The Family Law Amendment (Shared Responsibility) Act 2006 commenced on the first of July 2006 assists in the way that separating parents resolve their disputes involving the best interests of their children. This law is still taking time to make an effect on divorcing and separating parents, as sources show that shared custody arrangements or 50:50 joint custody makes little effect on the children involved in these situations. This was achieved through a major study conducted by Bruce Smyth and Bryan Rodgers who showed that children in shared care are no worse off or no better than those who see the other parent every second weekend for example [Source E]. The aim of the legislation was to change the past 1995 reforms as they failed to achieve the desired impact of separating couples [source A]. The act was created also to encourage parents to share the parenting of their children by allowing them to have equal time with both mother and father and also for the major decisions and responsibilities of the children to be distributed evenly.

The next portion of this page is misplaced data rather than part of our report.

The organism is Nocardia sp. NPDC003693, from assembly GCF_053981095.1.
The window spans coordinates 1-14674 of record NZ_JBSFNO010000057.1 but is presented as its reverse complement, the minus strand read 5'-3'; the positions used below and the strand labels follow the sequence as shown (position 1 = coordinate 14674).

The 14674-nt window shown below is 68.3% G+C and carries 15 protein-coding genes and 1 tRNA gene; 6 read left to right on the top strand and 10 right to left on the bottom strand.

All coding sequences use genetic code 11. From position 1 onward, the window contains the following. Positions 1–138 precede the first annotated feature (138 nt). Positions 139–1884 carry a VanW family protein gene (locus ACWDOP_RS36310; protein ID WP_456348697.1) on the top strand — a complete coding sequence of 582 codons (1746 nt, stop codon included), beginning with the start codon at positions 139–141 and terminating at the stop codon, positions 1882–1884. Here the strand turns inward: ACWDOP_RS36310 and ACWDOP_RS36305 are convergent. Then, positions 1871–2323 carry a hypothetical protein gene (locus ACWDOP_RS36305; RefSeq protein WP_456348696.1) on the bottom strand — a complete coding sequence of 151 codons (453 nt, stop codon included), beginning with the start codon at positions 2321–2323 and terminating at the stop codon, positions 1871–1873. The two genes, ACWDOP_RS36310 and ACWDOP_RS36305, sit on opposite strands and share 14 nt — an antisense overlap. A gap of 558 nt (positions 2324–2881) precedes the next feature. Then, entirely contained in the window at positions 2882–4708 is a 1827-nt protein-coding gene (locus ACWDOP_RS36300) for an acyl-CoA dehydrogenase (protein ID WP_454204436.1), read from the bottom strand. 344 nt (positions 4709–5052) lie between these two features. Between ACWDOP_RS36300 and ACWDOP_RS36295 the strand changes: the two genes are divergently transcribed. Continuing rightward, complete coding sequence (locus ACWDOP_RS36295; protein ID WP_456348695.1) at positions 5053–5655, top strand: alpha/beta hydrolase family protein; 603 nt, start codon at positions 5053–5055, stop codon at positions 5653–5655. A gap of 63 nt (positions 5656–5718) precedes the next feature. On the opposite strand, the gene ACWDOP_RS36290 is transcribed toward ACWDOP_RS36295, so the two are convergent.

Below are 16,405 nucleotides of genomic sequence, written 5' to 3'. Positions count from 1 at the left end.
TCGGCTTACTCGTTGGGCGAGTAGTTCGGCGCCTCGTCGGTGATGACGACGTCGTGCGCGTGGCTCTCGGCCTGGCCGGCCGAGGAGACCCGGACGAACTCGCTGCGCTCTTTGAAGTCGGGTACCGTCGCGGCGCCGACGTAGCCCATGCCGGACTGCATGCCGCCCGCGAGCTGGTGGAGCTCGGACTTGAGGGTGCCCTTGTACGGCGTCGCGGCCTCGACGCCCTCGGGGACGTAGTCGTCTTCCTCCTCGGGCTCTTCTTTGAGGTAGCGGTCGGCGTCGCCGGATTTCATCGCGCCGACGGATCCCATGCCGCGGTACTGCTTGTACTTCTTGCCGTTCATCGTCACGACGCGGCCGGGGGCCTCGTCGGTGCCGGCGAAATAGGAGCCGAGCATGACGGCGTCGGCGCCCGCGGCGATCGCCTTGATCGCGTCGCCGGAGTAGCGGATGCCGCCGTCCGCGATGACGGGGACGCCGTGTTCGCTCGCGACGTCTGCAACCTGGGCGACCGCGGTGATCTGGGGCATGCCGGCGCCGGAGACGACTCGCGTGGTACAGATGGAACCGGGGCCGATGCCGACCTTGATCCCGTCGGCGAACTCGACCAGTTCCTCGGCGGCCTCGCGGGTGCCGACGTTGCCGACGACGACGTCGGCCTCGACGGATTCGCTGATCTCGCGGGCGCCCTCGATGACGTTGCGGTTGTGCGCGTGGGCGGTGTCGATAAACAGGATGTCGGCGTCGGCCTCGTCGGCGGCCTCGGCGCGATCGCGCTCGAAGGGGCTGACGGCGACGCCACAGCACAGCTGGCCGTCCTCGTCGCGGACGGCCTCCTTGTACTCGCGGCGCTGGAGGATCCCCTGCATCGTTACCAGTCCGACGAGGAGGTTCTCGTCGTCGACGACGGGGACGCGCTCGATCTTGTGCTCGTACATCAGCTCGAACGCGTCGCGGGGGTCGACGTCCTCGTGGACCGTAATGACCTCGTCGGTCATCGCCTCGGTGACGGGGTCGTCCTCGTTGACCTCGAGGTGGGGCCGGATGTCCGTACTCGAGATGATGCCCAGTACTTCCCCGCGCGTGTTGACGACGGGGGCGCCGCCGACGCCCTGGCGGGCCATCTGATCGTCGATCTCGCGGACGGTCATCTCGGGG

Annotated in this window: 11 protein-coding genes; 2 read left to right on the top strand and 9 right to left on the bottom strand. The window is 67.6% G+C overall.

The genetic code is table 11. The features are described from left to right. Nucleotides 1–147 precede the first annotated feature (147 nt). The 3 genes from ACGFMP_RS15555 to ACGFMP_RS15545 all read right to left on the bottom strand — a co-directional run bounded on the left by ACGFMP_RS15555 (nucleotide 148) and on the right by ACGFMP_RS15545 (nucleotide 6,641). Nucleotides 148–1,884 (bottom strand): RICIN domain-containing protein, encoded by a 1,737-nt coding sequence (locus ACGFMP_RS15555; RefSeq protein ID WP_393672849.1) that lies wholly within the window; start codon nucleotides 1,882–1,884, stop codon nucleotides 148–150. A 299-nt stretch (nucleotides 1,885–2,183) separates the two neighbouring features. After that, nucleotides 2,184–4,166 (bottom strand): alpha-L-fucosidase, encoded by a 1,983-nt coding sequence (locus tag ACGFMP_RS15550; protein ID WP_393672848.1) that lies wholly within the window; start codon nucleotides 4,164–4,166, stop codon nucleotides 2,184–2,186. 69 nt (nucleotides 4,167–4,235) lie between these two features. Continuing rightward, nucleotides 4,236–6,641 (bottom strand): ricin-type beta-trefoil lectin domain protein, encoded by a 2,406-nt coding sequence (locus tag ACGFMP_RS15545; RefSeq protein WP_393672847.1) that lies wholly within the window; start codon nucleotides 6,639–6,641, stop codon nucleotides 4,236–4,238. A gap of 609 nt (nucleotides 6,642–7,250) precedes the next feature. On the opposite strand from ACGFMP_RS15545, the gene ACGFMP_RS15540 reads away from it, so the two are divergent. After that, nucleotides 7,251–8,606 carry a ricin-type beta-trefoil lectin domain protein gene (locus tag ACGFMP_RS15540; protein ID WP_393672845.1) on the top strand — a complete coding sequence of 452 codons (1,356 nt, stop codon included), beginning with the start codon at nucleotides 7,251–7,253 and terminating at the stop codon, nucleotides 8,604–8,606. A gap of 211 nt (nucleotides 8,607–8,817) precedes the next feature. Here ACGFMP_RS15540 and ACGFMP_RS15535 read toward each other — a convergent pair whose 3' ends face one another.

The law was changed because of the various groups who protested against the past regulations the law provided. The changes included the terminology, facilitation of shared parenting time and the concept that the separated parents both retain parental responsibility [Source A]. The new family law process outlined in the Every Picture Tells a Story report also creates an emphasis on parents coming to agreements in a ‘parenting plan’. There was also a proposal to create a ‘Family Tribunal’, which was where the separating parents could work their issues with consultation and counseling without the invasive use of the courts. The government also put forward $400 million to be spent on 65 family relationship centres for counseling couples [Source B]. Groups who have been against the Family Law Amendment are law academics, judges, women’s legal services, and single mother groups, [source D] because of the issue of abuse from their...
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